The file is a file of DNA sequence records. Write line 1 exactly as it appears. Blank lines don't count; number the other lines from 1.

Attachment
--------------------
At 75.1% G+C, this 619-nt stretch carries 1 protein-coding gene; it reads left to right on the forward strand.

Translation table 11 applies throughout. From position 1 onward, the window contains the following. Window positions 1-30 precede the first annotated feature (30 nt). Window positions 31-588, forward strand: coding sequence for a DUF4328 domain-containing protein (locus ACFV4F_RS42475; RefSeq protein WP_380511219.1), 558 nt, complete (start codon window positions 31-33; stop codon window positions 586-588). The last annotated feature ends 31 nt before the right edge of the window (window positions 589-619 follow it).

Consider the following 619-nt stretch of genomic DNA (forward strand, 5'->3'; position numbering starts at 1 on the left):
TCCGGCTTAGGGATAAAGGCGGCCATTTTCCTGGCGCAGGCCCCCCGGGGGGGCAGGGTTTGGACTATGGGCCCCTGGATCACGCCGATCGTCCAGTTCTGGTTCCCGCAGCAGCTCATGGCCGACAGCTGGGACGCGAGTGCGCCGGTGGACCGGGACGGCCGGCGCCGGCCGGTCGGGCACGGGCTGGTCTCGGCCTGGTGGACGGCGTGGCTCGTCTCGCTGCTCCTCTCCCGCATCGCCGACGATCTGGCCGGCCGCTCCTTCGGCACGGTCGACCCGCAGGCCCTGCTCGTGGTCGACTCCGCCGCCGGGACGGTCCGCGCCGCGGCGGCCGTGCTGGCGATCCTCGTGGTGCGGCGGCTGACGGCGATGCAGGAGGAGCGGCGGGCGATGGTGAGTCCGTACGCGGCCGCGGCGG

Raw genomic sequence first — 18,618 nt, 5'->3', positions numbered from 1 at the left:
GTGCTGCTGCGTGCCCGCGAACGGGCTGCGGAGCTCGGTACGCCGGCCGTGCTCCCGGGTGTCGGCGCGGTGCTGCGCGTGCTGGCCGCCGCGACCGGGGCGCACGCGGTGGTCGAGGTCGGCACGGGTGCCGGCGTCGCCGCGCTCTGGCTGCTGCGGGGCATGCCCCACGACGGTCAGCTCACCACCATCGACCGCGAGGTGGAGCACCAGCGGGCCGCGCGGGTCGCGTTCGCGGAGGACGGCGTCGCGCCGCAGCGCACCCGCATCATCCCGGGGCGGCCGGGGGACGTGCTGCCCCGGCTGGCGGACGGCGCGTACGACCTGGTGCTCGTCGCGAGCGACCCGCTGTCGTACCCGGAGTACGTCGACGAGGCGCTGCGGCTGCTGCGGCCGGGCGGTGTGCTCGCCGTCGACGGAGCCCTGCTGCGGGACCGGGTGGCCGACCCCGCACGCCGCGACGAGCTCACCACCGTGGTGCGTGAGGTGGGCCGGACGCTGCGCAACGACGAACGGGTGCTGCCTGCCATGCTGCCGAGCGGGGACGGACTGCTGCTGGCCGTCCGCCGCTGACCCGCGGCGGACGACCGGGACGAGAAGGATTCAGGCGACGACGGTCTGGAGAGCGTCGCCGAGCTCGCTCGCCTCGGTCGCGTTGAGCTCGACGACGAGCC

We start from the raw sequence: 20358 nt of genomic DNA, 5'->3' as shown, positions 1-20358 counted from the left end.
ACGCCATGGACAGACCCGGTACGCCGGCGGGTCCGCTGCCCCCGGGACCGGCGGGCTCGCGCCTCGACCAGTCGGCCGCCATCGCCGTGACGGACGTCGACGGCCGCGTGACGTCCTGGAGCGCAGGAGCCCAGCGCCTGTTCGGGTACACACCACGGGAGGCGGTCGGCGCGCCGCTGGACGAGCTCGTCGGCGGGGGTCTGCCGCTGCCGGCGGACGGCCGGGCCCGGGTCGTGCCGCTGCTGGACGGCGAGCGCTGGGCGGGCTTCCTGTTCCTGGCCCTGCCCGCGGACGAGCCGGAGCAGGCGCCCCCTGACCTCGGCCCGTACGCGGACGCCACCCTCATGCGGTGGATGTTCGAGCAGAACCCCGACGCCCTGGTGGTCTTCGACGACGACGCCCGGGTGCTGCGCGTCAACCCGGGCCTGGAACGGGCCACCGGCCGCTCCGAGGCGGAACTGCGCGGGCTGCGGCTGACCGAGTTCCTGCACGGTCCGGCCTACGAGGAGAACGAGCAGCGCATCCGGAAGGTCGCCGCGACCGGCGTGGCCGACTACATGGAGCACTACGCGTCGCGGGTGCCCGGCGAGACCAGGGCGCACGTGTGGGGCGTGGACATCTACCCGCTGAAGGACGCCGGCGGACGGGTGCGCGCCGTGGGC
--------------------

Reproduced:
At 75.1% G+C, this 619-nt stretch carries 1 protein-coding gene; it reads left to right on the forward strand.